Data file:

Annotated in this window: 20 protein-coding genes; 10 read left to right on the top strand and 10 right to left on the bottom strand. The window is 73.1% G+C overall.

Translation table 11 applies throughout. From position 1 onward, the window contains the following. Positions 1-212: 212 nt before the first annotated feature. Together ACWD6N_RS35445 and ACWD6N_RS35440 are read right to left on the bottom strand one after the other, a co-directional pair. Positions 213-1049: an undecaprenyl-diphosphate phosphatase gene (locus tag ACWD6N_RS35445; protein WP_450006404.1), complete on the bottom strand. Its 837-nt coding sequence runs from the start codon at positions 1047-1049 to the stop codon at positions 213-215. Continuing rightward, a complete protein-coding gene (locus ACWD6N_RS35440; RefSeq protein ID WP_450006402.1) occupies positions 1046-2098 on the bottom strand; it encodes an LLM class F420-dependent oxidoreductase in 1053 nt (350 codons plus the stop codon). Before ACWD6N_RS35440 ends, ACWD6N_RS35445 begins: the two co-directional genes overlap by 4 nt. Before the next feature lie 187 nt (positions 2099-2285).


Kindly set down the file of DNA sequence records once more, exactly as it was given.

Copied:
Annotated in this window: 20 protein-coding genes; 10 read left to right on the top strand and 10 right to left on the bottom strand. The window is 73.1% G+C overall.

Translation table 11 applies throughout. From position 1 onward, the window contains the following. Positions 1-212: 212 nt before the first annotated feature. Together ACWD6N_RS35445 and ACWD6N_RS35440 are read right to left on the bottom strand one after the other, a co-directional pair. Positions 213-1049: an undecaprenyl-diphosphate phosphatase gene (locus tag ACWD6N_RS35445; protein WP_450006404.1), complete on the bottom strand. Its 837-nt coding sequence runs from the start codon at positions 1047-1049 to the stop codon at positions 213-215. Continuing rightward, a complete protein-coding gene (locus ACWD6N_RS35440; RefSeq protein ID WP_450006402.1) occupies positions 1046-2098 on the bottom strand; it encodes an LLM class F420-dependent oxidoreductase in 1053 nt (350 codons plus the stop codon). Before ACWD6N_RS35440 ends, ACWD6N_RS35445 begins: the two co-directional genes overlap by 4 nt. Before the next feature lie 187 nt (positions 2099-2285).